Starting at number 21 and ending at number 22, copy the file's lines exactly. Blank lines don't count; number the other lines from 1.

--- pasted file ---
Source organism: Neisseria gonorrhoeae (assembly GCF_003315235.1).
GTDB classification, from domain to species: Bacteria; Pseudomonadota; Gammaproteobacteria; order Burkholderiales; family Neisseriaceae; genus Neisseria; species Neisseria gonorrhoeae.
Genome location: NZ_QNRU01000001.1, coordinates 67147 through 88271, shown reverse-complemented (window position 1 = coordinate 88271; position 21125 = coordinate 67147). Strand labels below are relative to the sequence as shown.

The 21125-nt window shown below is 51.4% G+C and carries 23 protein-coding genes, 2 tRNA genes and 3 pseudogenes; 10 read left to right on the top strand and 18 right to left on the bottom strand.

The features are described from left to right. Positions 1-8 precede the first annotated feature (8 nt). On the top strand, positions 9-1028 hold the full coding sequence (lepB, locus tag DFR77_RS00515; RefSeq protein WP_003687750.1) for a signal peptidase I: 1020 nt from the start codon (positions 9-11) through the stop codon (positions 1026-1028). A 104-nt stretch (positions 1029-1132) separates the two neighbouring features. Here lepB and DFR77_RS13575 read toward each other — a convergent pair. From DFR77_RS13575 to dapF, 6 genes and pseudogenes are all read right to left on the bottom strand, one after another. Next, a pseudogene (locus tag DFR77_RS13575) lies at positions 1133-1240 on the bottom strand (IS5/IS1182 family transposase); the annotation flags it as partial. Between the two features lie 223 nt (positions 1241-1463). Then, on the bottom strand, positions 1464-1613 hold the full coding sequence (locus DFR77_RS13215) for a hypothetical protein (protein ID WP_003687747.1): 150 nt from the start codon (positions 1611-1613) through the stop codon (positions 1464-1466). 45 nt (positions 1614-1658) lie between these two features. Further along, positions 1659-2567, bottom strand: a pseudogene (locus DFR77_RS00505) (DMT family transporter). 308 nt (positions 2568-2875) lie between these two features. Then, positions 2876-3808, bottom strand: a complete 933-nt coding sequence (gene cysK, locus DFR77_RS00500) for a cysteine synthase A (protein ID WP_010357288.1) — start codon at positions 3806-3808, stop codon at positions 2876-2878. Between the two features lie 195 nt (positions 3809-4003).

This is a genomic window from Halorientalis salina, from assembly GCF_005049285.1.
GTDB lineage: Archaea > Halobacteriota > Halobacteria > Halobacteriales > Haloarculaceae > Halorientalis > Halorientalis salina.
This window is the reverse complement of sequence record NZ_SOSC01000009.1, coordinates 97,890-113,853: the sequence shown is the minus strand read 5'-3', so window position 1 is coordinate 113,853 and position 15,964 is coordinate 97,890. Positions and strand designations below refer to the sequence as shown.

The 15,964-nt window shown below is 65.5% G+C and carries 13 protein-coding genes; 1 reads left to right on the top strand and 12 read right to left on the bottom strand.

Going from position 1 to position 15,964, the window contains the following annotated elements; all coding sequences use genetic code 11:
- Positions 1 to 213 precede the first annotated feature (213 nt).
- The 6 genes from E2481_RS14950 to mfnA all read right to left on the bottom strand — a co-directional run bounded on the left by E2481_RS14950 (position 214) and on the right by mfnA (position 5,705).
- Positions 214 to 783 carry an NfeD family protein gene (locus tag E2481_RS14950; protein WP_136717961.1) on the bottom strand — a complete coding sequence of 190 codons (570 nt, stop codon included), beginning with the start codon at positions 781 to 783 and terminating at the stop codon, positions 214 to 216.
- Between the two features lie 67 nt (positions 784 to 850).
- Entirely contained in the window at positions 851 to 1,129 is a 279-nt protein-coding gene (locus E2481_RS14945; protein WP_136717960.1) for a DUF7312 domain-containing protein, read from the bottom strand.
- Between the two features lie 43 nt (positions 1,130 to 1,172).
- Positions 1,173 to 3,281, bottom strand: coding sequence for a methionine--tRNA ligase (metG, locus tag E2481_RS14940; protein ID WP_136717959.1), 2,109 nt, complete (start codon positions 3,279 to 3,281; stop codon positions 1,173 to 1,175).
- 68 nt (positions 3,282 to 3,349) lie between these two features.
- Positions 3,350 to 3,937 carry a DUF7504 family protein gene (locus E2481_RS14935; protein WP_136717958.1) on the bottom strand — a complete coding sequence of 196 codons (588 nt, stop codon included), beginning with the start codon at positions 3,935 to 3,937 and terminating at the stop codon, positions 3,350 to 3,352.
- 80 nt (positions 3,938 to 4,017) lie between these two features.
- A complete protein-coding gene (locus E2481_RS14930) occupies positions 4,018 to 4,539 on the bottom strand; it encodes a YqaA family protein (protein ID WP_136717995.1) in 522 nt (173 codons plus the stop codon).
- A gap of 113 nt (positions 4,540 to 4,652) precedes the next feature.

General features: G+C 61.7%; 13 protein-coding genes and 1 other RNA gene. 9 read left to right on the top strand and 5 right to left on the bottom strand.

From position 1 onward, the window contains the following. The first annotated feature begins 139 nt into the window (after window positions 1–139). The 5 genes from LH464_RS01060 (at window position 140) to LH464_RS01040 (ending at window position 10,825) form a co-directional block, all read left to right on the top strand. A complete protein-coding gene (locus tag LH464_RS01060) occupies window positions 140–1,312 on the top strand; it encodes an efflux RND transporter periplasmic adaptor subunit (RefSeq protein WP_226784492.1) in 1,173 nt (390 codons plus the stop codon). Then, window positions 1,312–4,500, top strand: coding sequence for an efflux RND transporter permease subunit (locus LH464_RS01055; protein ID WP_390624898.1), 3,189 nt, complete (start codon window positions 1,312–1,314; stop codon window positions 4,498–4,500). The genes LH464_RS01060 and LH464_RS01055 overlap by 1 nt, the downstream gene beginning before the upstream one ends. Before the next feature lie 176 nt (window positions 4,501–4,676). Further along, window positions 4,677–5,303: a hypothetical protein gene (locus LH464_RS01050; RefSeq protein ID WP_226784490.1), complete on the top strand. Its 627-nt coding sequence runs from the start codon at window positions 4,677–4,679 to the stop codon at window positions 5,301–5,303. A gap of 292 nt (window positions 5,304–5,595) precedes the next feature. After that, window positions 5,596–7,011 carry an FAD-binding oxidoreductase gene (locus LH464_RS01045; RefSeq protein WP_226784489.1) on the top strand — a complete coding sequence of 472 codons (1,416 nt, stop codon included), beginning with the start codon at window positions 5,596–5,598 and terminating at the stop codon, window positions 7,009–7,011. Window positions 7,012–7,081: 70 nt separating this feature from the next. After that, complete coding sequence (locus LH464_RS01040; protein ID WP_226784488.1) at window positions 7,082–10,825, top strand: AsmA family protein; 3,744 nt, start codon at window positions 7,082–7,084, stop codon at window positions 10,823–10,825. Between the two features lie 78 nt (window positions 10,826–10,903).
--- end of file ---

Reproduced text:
- A complete protein-coding gene (locus E2481_RS14930) occupies positions 4,018 to 4,539 on the bottom strand; it encodes a YqaA family protein (protein ID WP_136717995.1) in 522 nt (173 codons plus the stop codon).
- A gap of 113 nt (positions 4,540 to 4,652) precedes the next feature.